doesn’t cut it right now as a means of distraction. Because I do give a shit, and I know it. Chris knows it as well, which is the real reason he’s taken the dogs and given me this time alone. He said, “You know, I think we’ll have a longer run this morning, Livie,” and he changed to his tracksuit. He hugged me in that asexual way of his—a side hug offering practically no body contact—and off he went. I’m on the deck of the barge with a yellow lined pad on my knees, a packet of Marlboros in my pocket, and a tin
fil
led with pencils beside my foot. The pencils each have been sharpened to a pinpoint. Chris saw to that before he left.

I look across the pool to Browning’s Island where the willows dip branches towards the tiny pier. The trees are finally in full leaf which means it’s nearly summer. Summer was always a time of forgetting, when the sun baked problems away. So I tell myself that if I hold on for just a few more weeks and wait for summer, all this will be past. I won’t have to think about it. I won’t have to take action. I tell myself it’s not my problem. But that’s not quite the truth, and I know it.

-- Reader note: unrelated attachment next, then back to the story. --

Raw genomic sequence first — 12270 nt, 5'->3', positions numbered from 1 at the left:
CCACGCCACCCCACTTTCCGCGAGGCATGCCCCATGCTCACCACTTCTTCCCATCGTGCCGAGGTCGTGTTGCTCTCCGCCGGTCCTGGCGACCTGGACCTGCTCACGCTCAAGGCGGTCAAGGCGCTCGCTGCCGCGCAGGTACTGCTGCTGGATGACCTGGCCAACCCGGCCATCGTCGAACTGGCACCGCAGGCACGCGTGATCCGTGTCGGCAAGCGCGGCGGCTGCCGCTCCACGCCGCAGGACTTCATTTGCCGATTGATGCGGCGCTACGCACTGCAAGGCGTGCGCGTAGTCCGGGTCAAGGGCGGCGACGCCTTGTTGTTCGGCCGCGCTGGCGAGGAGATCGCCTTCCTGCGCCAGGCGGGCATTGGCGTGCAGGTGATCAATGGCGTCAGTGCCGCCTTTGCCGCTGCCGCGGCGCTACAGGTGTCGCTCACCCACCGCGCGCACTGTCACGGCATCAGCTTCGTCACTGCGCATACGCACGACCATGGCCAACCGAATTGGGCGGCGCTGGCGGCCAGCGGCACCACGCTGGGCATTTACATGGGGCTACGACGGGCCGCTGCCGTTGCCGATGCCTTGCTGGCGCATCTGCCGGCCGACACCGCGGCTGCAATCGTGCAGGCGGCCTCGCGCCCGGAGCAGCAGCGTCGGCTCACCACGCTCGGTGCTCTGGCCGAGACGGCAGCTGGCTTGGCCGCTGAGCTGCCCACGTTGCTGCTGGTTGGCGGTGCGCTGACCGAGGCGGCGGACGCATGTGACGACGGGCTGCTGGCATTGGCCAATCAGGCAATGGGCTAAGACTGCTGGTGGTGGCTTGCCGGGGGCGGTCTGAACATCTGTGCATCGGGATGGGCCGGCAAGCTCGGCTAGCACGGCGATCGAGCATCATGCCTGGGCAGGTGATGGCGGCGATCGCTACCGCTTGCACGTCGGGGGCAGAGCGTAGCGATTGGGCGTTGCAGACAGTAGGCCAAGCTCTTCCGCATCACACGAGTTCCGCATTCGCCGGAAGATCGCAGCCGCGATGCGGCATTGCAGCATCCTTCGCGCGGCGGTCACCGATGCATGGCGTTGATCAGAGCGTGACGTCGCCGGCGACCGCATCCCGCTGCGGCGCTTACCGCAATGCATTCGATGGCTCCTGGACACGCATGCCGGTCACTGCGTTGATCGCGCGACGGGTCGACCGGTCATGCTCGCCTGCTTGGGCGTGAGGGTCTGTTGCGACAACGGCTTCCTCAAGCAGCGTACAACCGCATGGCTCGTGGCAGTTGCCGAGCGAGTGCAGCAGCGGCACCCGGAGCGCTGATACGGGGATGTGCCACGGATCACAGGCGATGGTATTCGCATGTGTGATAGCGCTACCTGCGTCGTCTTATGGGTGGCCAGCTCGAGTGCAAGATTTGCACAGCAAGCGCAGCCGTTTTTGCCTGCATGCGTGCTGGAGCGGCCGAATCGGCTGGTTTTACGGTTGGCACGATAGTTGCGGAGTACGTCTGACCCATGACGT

When I can’t shirk looking at the newspapers any longer, I start with the pictures. I look the most at his. I see the way he holds his head, and I know that he thinks he’s taken himself to a place where no one can hurt him.

I understand. I thought I’d
fin
ally arrived at that place myself at one time. But the truth is that once you start to believe in someone, once you allow yourself to be touched by another’s essential goodness—and it does exist, you know, this basic goodness that some people are blessed with—then it’s all over. Not only have the walls been breached, but the armour’s been pierced. And you bleed like a piece of ripe fruit, skin slit by a knife and
fle
sh exposed for consumption. He doesn’t know this yet. He will, eventually.